It wasn’t pretty, but after six months of following Slothrop through the debris of post World War II Europe, I’ve finally arrived at the end of Gravity’s Rainbow. Our attempted reading group crashed and burned as members, including me, were pulled away by their respective realities. There was a solid 8 weeks or so where I was hunkered down on my teaching gig and didn’t even open GR. But when I found a block of several days where I could focus, I kept going, alternating between passages from Pynchon’s text and “A Gravity’s Rainbow Companion: Sources and Contexts for Pynchon’s Novel” by Steven C. Weisenburger. The companion book was invaluable in helping me get my head around how expansive and sweeping the novel is. Before each section of GR, I read Weisenburger’s intro to that section. Then after reading the relevant GR passage, I went back to read the detailed notes and textual explications.
After I finished, I read another critical work, the more succinct but still useful “Gravity’s Rainbow Handbook: A Key to the Thomas Pynchon Novel” by Robert Crayola. It was a great way to review the entire thing when all was said and done, making the work whole in my mind after spending much time sussing out fragments of it.
And the payoff? It definitely was worthwhile. My biggest surprise was how accessible the book is. Despite some brutal sections, it’s generally very readable and approachable, even hilarious. At times it’s a picaresque farce that’s incredibly funny. It’s also appallingly offensive, gross and rude. And there are passages where the writing is nothing short of dazzling in its incendiary flourishes. Part of me felt as disembodied as Tyrone Slothrop at the novel’s close. But the key themes have been cycling nonstop through my mind for the past several weeks, particularly the trials and tribulations of the Herero/Schwarzkommando. I was ignorant of Germany’s colonial genocide against the Herero, but thanks to GR I’m now quick to click when stories like this pop up in my news feed, detailing current-day efforts to atone for this shameful tuneup for larger-scale atrocities.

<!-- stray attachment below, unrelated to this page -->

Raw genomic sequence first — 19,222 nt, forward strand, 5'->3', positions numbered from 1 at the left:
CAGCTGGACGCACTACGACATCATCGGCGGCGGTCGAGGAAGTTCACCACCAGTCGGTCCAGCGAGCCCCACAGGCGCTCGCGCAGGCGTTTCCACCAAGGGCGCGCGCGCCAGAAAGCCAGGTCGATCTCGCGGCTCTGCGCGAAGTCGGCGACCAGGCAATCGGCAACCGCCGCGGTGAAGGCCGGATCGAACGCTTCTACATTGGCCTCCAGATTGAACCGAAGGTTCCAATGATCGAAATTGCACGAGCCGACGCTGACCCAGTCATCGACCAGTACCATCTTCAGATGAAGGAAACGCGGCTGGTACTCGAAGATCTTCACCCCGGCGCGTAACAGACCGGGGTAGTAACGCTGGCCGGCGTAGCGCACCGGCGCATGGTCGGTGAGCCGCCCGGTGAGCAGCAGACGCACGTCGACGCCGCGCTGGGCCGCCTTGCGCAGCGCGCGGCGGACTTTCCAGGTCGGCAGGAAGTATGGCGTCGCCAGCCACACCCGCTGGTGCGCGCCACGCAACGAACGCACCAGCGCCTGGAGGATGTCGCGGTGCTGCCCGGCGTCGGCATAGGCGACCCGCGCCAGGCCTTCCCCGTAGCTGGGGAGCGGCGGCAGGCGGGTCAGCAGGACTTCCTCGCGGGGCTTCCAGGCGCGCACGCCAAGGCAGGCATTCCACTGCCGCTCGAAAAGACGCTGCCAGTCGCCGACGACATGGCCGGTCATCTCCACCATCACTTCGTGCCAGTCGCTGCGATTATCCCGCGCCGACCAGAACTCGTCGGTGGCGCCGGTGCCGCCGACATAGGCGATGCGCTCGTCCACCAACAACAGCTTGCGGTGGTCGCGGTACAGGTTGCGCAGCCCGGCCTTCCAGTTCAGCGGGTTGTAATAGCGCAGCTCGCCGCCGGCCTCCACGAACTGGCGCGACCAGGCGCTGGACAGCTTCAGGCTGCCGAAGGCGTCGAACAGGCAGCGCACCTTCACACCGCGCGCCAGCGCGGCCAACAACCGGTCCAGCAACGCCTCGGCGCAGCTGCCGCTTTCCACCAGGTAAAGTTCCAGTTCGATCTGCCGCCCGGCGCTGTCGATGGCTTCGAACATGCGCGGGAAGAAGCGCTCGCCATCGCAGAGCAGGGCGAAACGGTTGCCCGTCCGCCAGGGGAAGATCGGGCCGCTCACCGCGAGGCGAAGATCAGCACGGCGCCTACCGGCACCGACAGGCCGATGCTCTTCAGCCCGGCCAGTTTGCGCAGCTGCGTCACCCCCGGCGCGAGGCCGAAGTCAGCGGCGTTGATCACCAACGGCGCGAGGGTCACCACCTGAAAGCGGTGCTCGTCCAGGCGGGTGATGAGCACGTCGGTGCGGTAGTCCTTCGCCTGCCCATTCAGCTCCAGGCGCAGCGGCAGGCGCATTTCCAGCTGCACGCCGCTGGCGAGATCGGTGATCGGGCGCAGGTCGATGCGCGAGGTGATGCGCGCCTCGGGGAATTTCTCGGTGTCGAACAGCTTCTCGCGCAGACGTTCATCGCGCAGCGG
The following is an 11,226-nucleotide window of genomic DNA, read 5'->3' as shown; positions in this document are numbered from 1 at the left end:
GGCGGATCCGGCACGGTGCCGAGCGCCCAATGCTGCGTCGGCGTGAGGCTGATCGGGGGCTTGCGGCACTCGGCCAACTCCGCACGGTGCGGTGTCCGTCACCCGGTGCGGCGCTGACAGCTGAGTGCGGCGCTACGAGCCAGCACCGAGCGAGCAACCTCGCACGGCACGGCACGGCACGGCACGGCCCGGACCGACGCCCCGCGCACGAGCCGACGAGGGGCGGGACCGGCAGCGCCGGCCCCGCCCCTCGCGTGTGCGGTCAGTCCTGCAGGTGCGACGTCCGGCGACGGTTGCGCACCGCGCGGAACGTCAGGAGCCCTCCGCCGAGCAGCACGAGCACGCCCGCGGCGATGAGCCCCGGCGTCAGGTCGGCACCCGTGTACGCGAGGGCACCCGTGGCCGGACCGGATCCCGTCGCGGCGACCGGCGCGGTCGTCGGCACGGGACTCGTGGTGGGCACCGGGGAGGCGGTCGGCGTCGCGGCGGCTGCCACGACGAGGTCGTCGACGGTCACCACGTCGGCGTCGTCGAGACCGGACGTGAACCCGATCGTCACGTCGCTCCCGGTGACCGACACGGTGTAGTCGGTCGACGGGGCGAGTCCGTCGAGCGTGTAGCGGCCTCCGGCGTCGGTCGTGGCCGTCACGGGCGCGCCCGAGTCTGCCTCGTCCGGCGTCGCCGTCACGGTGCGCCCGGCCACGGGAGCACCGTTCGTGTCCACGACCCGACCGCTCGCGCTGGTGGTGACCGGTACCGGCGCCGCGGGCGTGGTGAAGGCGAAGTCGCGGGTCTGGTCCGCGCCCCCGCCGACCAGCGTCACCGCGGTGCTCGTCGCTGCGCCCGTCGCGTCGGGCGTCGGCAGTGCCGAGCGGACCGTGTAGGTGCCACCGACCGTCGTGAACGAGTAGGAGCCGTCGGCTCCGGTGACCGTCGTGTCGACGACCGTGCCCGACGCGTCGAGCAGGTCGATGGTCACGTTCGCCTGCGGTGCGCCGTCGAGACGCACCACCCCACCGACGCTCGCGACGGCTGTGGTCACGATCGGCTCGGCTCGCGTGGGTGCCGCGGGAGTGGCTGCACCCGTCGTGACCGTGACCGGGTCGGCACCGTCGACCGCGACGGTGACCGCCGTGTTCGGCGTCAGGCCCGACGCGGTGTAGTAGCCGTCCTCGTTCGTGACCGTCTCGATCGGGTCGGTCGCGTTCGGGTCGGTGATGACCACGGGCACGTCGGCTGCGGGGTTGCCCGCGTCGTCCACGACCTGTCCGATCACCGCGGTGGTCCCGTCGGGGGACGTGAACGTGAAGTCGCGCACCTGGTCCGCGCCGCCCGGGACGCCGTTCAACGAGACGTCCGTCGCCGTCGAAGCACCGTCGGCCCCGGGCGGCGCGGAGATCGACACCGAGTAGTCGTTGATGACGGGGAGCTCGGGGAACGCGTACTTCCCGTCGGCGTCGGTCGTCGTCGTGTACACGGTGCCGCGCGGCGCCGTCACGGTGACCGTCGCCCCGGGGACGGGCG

As the novel drifts off into cosmic diaspora, there’s a passage where Jessica Swanlake emerges from The White Visitation, scene of all manner of strange psycho/Pavlovian experimentation during the war. It’s now “a loony bin again,” and among the post-war entropy around her she also sees signs of the eternal.
The barrage-balloon cables lay rusting across the sodden meadows, going to flakes, to ions and earth—tendons that sang in the violent nights, among the sirens wailing in thirds smooth as distant wind, among the drumbeats of bombs, now lying slack, old, in hard twists of metal ash. Forget -me-nots boil everywhere underfoot, and ants crowd, bustling with a sense of kingdom. Commas, brimstones, painted ladies coast on the thermoclines among the cliffs.
That passage made me think immediately of Robert Bly’s “Johnson’s Cabinet Watched By Ants,” particularly the final stanza:
Ants are gathered around an old tree.
In a choir they sing,
in harsh and gravelly voices,
Old Etruscan songs on tyranny.
Toads nearby clap their small hands,
and join the fiery songs,
their five long toes trembling
in the soaked earth.